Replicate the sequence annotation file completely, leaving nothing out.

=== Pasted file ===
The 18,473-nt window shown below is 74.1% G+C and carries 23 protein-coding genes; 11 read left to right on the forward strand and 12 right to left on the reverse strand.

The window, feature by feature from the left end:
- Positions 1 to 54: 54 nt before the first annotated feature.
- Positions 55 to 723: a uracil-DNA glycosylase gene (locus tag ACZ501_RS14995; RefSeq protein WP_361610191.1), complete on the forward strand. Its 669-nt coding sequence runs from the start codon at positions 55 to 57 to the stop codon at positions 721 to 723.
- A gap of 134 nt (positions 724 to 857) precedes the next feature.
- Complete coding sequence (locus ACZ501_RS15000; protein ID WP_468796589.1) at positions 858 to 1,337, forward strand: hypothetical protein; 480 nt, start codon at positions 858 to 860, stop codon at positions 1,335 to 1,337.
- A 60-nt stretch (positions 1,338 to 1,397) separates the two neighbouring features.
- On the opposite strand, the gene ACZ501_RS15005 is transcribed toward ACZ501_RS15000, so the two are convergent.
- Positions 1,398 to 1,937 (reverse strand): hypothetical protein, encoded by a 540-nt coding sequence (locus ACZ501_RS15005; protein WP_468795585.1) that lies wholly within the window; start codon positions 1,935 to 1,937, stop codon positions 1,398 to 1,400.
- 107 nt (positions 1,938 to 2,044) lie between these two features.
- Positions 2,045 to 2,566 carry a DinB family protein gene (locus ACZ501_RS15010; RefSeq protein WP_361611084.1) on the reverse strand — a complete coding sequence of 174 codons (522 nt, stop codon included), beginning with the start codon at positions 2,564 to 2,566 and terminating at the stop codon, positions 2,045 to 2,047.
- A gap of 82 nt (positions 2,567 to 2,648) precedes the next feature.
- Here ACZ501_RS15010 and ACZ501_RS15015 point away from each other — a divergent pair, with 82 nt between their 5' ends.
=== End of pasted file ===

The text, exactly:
The 18,473-nt window shown below is 74.1% G+C and carries 23 protein-coding genes; 11 read left to right on the forward strand and 12 right to left on the reverse strand.

The window, feature by feature from the left end:
- Positions 1 to 54: 54 nt before the first annotated feature.
- Positions 55 to 723: a uracil-DNA glycosylase gene (locus tag ACZ501_RS14995; RefSeq protein WP_361610191.1), complete on the forward strand. Its 669-nt coding sequence runs from the start codon at positions 55 to 57 to the stop codon at positions 721 to 723.
- A gap of 134 nt (positions 724 to 857) precedes the next feature.
- Complete coding sequence (locus ACZ501_RS15000; protein ID WP_468796589.1) at positions 858 to 1,337, forward strand: hypothetical protein; 480 nt, start codon at positions 858 to 860, stop codon at positions 1,335 to 1,337.
- A 60-nt stretch (positions 1,338 to 1,397) separates the two neighbouring features.
- On the opposite strand, the gene ACZ501_RS15005 is transcribed toward ACZ501_RS15000, so the two are convergent.
- Positions 1,398 to 1,937 (reverse strand): hypothetical protein, encoded by a 540-nt coding sequence (locus ACZ501_RS15005; protein WP_468795585.1) that lies wholly within the window; start codon positions 1,935 to 1,937, stop codon positions 1,398 to 1,400.
- 107 nt (positions 1,938 to 2,044) lie between these two features.
- Positions 2,045 to 2,566 carry a DinB family protein gene (locus ACZ501_RS15010; RefSeq protein WP_361611084.1) on the reverse strand — a complete coding sequence of 174 codons (522 nt, stop codon included), beginning with the start codon at positions 2,564 to 2,566 and terminating at the stop codon, positions 2,045 to 2,047.
- A gap of 82 nt (positions 2,567 to 2,648) precedes the next feature.
- Here ACZ501_RS15010 and ACZ501_RS15015 point away from each other — a divergent pair, with 82 nt between their 5' ends.